Album Review: Dagmar – Afterlight

This is a photo caption --image via John Doe
Dagmar mines medieval musical styles for a modern sound —image via Dagmar



Gemma Rose and Miranda Lee are Dagmar—a band born from the eight-year groundwork laid by their previous trio Rock Paper Scissors, which created music of an acoustic jazz and vocal harmony style reminiscent of ‘40s swing. Rose and Lee took their vocal harmony chops and channeled them in a new musical direction with their album Afterlight.

Dagmar’s vocal harmonies underpins the ethereal tapestry of their music. “What Do You Want,” the opening track on Afterlight, sets the stage for the album. The light timekeeping of percussion (Justin LeDuc of Jack Lion) and sparse instrumentation (assisted by Dana T on guitars) stay out of the way of the circular chanting vocals that build in Philip Glass-style arpeggio progressions. When one vocal strays from the chants, the departure is deeply arresting. The lyrics linger with the listener: “My heart opens, I breathe you in, as you walk away. Now I’m barefoot on the cold, hard floor in this empty space.” When the voices come back together the song builds to a driving beat and a shared cry, “Let me get out, let me get out.”

While listening to the album, I found myself frequently caught in the embrace of beautiful vocals, riding each glorious crescendo to resolution while losing track of time and place. At times, the music echoes the harmonies of Fleet Foxes, and at other times it seems to rise from the same wooded atmospherics as Bon Iver. It harbors the aching folk of Iron and Wine.

But none of these comparisons capture the music either. Listening to Dagmar is like listening to the beautiful, hypnotizing songs of two sirens—ones steering you not toward shipwreck, but toward heartbreak.

This article was originally published in Little Village issue 180


  1. Quality articles or reviews is the crucial to attract the
    people to go to see the web page, that’s what this
    website is providing.

  2. The result is even worse in windy conditions where the increased wind resistance
    exaggerates the effects of sidespin. Celebrate the victories late into the night after enjoying the games and a delicious barbecue dinner.
    9 inches and though snowfall in the city is infrequent;
    the mountain spots receive enough snowfall in nearby Mt.

  3. If you could lower your number of putts to a feasible 30 – 32 putts per round, you would immediately become
    a “better than average” golfer, and without doing a darn thing different – other than knowing the right putting techniques.
    In the voice mail released by the magazine, a man says to Miss Grubbs:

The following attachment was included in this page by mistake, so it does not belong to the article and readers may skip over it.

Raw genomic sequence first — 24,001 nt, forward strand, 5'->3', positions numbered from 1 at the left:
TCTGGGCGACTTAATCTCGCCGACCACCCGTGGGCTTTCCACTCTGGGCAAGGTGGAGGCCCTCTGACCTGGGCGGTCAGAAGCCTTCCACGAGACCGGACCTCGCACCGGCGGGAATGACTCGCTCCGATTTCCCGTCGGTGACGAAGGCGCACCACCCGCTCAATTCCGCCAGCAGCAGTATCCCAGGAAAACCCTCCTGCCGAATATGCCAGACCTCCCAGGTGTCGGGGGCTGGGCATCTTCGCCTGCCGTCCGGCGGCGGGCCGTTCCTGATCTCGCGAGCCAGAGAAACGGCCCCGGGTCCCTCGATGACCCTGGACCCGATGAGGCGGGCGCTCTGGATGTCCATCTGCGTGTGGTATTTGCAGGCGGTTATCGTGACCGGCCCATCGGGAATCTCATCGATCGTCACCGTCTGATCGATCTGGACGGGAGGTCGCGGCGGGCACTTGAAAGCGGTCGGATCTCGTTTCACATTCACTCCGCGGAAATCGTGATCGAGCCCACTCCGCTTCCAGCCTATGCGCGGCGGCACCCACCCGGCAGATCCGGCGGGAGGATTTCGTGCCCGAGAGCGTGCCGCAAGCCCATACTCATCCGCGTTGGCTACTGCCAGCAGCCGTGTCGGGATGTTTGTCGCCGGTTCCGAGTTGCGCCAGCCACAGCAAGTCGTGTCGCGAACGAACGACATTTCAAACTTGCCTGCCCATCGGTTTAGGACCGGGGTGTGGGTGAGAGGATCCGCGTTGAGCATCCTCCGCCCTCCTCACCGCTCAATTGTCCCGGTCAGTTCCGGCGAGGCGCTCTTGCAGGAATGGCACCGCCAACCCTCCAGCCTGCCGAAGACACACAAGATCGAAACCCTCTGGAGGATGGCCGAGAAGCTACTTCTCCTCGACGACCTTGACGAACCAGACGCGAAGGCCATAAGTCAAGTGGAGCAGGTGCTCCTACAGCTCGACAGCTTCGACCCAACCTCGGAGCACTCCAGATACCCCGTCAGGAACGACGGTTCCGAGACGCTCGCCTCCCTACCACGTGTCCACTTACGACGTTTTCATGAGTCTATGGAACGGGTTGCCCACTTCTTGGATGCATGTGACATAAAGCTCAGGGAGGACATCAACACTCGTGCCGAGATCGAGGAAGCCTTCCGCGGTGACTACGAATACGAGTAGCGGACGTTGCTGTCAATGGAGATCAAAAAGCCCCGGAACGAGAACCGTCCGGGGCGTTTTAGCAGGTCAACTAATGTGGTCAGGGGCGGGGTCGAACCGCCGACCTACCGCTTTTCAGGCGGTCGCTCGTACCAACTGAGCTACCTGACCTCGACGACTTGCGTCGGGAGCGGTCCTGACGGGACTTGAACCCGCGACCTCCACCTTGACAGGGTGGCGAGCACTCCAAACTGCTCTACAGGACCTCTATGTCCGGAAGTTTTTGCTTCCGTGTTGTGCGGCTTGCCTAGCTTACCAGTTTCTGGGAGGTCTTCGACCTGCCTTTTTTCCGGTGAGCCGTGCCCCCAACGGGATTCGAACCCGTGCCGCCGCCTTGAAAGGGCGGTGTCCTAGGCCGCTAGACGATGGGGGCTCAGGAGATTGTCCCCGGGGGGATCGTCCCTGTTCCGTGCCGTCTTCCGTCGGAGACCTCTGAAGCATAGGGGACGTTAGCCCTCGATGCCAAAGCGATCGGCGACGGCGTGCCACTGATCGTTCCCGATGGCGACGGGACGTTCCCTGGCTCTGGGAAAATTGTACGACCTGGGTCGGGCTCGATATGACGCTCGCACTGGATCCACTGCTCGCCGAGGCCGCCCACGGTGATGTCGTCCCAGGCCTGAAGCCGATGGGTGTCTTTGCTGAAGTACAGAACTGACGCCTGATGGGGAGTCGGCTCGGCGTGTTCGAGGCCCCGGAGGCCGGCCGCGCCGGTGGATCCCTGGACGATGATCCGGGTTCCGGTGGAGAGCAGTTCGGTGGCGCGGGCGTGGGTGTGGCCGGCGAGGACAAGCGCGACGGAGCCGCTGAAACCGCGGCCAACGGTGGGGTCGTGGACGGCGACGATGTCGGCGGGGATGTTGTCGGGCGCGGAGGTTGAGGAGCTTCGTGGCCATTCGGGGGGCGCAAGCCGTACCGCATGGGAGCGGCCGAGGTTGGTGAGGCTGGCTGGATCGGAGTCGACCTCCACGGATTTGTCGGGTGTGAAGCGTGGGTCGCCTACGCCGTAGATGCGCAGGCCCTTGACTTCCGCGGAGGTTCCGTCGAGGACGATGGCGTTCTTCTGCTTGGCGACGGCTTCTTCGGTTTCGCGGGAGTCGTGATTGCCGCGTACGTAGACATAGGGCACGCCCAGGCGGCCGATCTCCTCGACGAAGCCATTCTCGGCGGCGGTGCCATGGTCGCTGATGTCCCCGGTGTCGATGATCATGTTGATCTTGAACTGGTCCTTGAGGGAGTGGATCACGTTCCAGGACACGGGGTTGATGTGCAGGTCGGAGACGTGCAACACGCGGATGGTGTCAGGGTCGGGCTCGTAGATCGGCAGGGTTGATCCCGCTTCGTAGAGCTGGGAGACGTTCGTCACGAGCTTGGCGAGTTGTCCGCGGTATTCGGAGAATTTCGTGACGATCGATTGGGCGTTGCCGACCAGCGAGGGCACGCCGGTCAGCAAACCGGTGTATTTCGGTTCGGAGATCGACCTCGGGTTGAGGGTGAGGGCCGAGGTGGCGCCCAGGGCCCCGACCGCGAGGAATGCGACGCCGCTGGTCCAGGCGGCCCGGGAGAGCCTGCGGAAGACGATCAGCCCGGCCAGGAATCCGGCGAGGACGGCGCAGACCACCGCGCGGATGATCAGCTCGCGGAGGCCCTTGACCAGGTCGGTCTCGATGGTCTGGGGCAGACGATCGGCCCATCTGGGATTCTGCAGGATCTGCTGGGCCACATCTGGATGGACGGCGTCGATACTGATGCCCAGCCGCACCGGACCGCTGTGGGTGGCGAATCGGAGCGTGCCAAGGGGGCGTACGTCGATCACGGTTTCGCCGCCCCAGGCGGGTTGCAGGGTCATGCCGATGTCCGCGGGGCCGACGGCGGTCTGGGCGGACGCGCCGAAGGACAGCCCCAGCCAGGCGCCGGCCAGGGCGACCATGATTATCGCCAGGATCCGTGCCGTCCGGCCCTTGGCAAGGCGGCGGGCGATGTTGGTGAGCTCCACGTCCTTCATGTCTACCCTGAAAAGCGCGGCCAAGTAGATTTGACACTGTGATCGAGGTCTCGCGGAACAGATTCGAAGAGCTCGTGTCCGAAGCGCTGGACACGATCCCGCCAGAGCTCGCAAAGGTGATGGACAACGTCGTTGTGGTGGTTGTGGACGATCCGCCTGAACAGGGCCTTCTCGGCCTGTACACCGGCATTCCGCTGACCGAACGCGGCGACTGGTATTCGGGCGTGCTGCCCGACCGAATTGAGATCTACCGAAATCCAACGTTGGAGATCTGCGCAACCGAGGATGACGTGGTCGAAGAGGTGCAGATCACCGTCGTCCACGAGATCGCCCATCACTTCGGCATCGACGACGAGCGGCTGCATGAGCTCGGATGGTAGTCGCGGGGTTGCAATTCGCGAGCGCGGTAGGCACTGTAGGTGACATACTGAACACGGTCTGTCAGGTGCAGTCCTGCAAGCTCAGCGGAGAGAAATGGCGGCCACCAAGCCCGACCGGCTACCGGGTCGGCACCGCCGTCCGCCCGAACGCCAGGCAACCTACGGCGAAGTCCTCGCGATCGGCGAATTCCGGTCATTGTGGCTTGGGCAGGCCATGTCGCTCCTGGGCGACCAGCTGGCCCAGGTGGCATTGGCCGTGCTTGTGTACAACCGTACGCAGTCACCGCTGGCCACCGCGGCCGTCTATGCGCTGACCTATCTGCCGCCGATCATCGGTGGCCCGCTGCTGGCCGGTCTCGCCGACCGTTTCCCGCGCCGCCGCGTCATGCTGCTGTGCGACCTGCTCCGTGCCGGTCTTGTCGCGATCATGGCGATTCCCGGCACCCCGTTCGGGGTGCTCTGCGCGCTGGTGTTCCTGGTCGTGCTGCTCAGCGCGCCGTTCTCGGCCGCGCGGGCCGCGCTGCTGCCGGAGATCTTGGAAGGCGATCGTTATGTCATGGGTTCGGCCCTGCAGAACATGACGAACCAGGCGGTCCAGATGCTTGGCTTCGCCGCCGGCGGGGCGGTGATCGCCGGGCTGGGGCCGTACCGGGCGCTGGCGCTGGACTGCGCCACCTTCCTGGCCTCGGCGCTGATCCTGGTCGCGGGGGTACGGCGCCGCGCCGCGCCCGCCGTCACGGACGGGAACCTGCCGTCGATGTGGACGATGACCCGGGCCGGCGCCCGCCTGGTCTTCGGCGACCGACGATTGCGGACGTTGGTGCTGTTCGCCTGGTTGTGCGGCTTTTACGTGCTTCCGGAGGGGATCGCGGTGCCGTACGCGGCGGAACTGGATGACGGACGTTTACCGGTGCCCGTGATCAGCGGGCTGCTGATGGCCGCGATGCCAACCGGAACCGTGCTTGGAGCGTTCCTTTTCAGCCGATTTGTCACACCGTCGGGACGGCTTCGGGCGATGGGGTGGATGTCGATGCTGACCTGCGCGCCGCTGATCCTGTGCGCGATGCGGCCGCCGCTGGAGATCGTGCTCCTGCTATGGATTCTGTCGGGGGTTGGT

“Hey, it’s, uh, it’s Tiger. There are several bars and restaurants within the Opera House precinct and of course within a short walk are all the facilities of Circular Quay.

  4. She started selling a load of old family bits and pieces and
    found that she could make a nice living with
    it and set up her own e – Bay store. ll find craft shows, concerts, dances and a wonderful facility for meetings and civic events, is just a short
    drive across the Peace River Bridge. Lee Trevino always
    said that students should NOT try to copy his swing and we all know how successful he was.

  5. This is a safe position if done properly because it limits
    your chance of being countered with a triangle choke and other attacks.

    The AAGO was able to collect an additional $217 million from Andersen Accounting as
    settlement for its participation in certifying the non-profit organization’s fraudulent financial reports,
    which were mostly made up of fake fund accounting transactions.

    Triple Play Family Fun Park offers bowling and video games among other things.

Leave a Reply

Your email address will not be published. Required fields are marked *

For 18 years...

Little Village has been telling the truth and changing our little corner of the world.

If you can, help us head into the next 18 years even stronger with a one-time or monthly contribution of $18, or any amount you choose.


A collaboration between The Englert Theatre and FilmScene


Help us build the greatest small city for the arts in America—right here in Iowa City. Learn more »

Donate Today

Strengthen • Grow • Evolve is a collaborative campaign led by two Iowa City-based arts nonprofits, The Englert Theatre and FilmScene that seeks a major reinvestment to strengthen the arts through modern and historic venues, innovative programming, and new models of collaboration.

Little Village's

The results are in! Find out which of your favorite CR and IC haunts took home a prize.